The US Special Representative for Afghanistan Reconciliation Zalmay Khalilzad has called for a swift reduction in violence and implementation of a nationwide ceasefire on his most recent trip to gather support to push the stalled Afghan peace process forward.
On Friday US special envoy Zalmay Khalilzad met with Gen. Qamar Javed Bajwa, Chief of Pakistan’s Army Staff, and discussed “issues of mutual interest and overall regional security situation including Afghan reconciliation process,” according to Pakistan’s armed forces spokesman.
According to the Pakistan statement, Bajwa reiterated that “our (Pakistan’s) support towards peace process is a manifestation of our goodwill towards the cause,” the spokesman said.
Khalilzad, who is on a tour to the region as part of Washington’s diplomatic efforts for peace in Afghanistan, earlier on Wednesday met Mullah Abdul Ghani Baradar, the deputy leader of Taliban, in Doha, where they discussed accelerating the release of prisoners between the Taliban and the Afghan government to help cement concrete steps for the start of intra-Afghan talks.
“Lengthy meeting overnight with Mullah Baradar and his team in Doha. We sought progress on a range of topics: a reduction in violence, humanitarian ceasefire as demanded by the international community to allow for better cooperation on managing COVID-19 pandemic in Afghanistan, acceleration of prisoner releases by both sides, actions necessary to secure the freedom of U.S. citizen Mark Frerichs, regional and international support for the peace process, and movement to intra-Afghan negotiations ASAP,” Khalilzad tweeted, adding: “Will meet again after my trip to India and Pakistan.”
Meanwhile, the State Ministry on Peace Affairs has expressed hope that the release of prisoners paves the way for a ceasefire in the country.
“The Afghans expect that the prisoner release process will lead to an environment of trust, the start of a ceasefire, and intra-Afghan talks,” said Najia Anwari, a spokeswoman for the State Ministry on Peace Affairs.
“The US has two options, the US can argue that the peace agreement America signed with the Taliban has been implemented and neither side has launched operations against the other, but if there is a change in the US policy for prolonging its presence in Afghanistan, in that scenario, too, the US will argue that the Taliban did not accept peace talks with the Afghan government,” said Sami Yousufzai, a freelance journalist in Doha.
The Afghan government released about 31 Taliban prisoners on Wednesday from Puli-e-Charkhi prison in Kabul, bringing the number of released Taliban prisoners to 933, according to the National Security Council’s office.
The Taliban also released a new batch of Afghan government prisoners in western Afghanistan.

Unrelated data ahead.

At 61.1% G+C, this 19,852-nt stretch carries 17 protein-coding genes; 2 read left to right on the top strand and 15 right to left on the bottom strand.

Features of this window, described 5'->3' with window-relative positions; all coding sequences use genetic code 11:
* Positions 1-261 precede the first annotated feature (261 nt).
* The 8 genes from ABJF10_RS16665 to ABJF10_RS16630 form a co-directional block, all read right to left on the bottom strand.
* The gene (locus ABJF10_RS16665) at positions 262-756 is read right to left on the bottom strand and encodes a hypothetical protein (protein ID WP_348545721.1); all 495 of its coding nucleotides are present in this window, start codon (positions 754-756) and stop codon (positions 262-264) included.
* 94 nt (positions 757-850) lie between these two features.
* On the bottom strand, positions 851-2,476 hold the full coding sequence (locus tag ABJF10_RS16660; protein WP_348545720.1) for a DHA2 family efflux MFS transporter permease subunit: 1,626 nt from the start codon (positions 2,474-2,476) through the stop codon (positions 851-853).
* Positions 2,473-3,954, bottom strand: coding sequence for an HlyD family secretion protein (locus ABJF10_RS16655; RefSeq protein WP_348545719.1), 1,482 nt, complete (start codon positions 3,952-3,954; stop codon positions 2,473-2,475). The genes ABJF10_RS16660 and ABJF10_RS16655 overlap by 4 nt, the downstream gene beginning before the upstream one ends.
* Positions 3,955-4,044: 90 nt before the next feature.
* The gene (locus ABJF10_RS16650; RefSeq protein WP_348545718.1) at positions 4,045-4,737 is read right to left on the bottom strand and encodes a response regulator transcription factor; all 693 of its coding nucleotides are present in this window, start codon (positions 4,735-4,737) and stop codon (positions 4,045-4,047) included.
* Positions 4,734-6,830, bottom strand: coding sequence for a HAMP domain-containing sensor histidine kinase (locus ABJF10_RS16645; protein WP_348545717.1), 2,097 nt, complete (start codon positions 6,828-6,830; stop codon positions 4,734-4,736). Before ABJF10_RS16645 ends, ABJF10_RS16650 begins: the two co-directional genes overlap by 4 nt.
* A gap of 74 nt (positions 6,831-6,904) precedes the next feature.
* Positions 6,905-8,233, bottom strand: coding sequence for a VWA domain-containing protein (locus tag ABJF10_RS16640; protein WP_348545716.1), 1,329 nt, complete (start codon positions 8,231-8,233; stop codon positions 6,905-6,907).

The Taliban’s spokesman Suhail Shaheen tweeted:
”As part of the series of prisoners’ release, the Prisoners’ Commission of (the Taliban) released 48 soldiers of the (Afghan govt). in Herat province today and yesterday. They were given clothes and transportation fare. This series will continue in the time to come as well, inshaAllah.”
The US-Taliban deal called for the Taliban to release up to 1,000 government prisoners, and for the Afghan government to free up to 5,000 Taliban prisoners before peace talks that were to begin on March 10.
The Afghan government made an earlier pledge to release a total of 5,000 Taliban prisoners but only after the start of the intra-Afghan negotiations, and if violence was reduced in a way that leads to a countrywide ceasefire.
The Afghan Independent Human Rights Commission (AIHRC) in a report released on Friday said that its new findings show that, contrary to the expectations of the Afghan people, violence and armed attacks have not diminished in the first ten days of Ramadan, but have continued.
“In the first ten days of this month, 43 civilians were killed (including three women and two children) and 73 others (including 19 women and 18 children) were injured as a result of the roadside mine blasts, terroristic attacks, shootings, targeted attacks, rocket attacks and suicide attacks. The total number of casualties is 116,” said the AIHRC.
“The Taliban is responsible for the deaths and injury of 68 civilians: 29 killed and 39 wounded,” said the AIHRC report.
“In the first ten days of Ramadan, 116 civilians became the victims. The Taliban are involved in ’68 percent’ of the civilian casualties,” said Zabiullah Farahang, head of the media department of AIHRC.
Meanwhile, in related news, there are reports in the foreign media that Mullah Mohammad Yaqoub, the son of the Taliban’s founding leader Mullah Mohammad Omar, has been awarded the chairmanship of the Taliban’s military commission.